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HOW GREEN WAS MY VALLEY(director: John Ford; screenwriters: from the novel by Richard Llewellyn/Philip Dunne; cinematographer: Arthur Miller; editor: James B. Clark; music: Alfred Newman; cast: Walter Pidgeon (Mr. Gruffydd), Maureen O’Hara (Angharad Morgan), Anna Lee (Bronwyn), Donald Crisp (Gwilym Morgan), Roddy McDowall (Huw Morgan), John Loder (Ianto Morgan), Patric Knowles (Ivor), Richard Fraser (Davy), Evan S. Evans (Gwilym), James Monks (Owen), Irving Pichel (Unseen Narrator), The Welsh Singers (Themselves); Runtime: 118; MPAA Rating: NR; producer: Darryl F. Zanuck; Fox Home Video; 1941)
“Beat out the much superior Citizen Kane for the Oscar for Best Picture.”

Reviewed by Dennis Schwartz

It’s hard to believe this worthy work of great craftsmanship and touching social, economical and political drama, somewhat soiled because it’s grounded in sentimentality, beat out the much superior Citizen Kane for the Oscar for Best Picture. It won four other Academy Awards, including Best Director (John Ford, who also won the year before for The Grapes of Wrath), Best Supporting Actor (Donald Crisp), Best Art Director, Best Cinematography. It’s based on Richard Llewellyn’s bestselling autobiographical novel and is written with great love for the likeable characters by Philip Dunne. John Ford (“The Searchers”/”The Quiet Man”/The Horse Soldiers”) directs the Welsh colliery film as if Wales were his Ireland.

It tells the epic heartwarming mining tale, set at the turn of the century and told in flashback (an unseen Irving Pichel is the narrator), through an ongoing narration, of a large mining family in South Wales, as seen through the eyes of Huw-pronounced Hugh (Roddy McDowall). He’s now a 50-year-old and a resident of Cwm Rhondda, who is the youngest of six children, a pre-teen, in a family headed by an old-fashioned patriarch, strict and hard-working family man anti-union miner father Gwilym Morgan (Donald Crisp) and loving mother Beth (Sara Allgood), plus his sister Angharad (Maureen O’Hara) and his five older miner brothers–Ianto (John Loder), Ivor (Patric Knowles), Gwilym (Evan S. Evans), Davy (Richard Fraser) and Owen (James Monks). The men work hard in the mines and then march home at day’s end singing in unison and then get a good scrubbing at home.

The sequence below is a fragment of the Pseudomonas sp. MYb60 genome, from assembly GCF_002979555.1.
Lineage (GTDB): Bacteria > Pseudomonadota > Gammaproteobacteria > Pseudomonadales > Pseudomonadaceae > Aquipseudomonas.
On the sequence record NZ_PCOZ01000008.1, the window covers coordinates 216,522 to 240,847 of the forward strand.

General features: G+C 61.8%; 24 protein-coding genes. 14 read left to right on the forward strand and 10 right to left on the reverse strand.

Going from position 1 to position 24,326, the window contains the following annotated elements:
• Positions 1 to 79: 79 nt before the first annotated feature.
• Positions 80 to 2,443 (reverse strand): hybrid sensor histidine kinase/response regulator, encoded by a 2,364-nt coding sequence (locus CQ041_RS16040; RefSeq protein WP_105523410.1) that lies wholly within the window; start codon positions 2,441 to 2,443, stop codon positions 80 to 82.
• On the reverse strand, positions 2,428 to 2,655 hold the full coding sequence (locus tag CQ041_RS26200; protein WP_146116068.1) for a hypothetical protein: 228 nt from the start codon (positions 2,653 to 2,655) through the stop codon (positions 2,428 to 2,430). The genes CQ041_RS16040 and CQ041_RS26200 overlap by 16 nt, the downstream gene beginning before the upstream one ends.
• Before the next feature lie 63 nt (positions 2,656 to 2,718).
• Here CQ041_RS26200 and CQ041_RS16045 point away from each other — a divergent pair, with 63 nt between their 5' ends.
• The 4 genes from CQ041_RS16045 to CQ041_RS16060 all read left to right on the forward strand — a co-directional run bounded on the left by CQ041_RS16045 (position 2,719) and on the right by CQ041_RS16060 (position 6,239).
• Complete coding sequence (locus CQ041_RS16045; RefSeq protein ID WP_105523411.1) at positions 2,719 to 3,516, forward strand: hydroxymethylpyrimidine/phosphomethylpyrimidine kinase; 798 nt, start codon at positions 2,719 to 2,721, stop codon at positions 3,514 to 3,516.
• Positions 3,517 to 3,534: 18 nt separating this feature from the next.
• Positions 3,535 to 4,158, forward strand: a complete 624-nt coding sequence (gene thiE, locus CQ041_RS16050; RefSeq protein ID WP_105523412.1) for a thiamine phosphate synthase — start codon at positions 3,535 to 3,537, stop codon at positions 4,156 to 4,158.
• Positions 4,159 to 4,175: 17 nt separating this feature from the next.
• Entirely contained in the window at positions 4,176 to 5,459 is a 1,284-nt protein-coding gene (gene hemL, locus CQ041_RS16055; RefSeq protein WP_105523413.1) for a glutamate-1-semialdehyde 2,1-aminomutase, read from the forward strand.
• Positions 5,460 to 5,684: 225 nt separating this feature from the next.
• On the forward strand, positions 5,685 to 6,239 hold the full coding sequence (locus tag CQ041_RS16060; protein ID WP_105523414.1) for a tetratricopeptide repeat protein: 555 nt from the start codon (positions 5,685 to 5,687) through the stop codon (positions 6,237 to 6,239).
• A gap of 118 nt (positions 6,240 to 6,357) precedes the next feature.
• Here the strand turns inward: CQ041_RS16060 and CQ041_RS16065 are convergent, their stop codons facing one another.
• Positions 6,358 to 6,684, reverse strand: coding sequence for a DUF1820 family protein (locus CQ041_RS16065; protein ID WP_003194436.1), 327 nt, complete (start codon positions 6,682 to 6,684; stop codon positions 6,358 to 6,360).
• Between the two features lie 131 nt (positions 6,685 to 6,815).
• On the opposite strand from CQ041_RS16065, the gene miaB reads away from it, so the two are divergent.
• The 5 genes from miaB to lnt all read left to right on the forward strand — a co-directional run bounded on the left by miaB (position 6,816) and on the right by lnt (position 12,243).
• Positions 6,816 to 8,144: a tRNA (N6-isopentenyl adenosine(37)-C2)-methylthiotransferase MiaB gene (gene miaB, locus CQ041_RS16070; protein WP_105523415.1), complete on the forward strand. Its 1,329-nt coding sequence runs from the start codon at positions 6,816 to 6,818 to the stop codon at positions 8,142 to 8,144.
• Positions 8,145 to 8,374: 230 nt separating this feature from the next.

It traces through Huw’s childhood memories of ‘the good ole days’ of living in a once pristine green valley that was nevertheless filled with narrow-minded people and follows through the family all the changes that occurred in the mining region and the number of melodramatic episodes they faced (including romantic conflicts, family traumas, conflicts over unions between the sons and father and the immigration of two of the sons to America). It follows how over time the Morgan’s hometown and its culture begins to slowly decline, as by the end the lovely valley is covered with black slag, waste from the coal mines, and is only green in memory.

Though contrived and hardly convincing, the high concept film still packs some wallop dramatically, is visually satisfying (though studio bound) and says things about pollution that moderns can still relate to. It’s more of an eloquent watch, a bit of British propaganda and an exercise in Ford’s more liberal views about the environment and his pro-union agenda than a film that will knock you on your ears with its outrage or stance against the WASP work ethos.

Walter Pidgeon is fine as the impoverished idealistic minister, while O’Hara is alluring as the object of his unacknowledged love who enters a loveless marriage with the mine owner’s son when the insecure minister fails to ask for her hand.


Dennis Schwartz: “Ozus’ World Movie Reviews”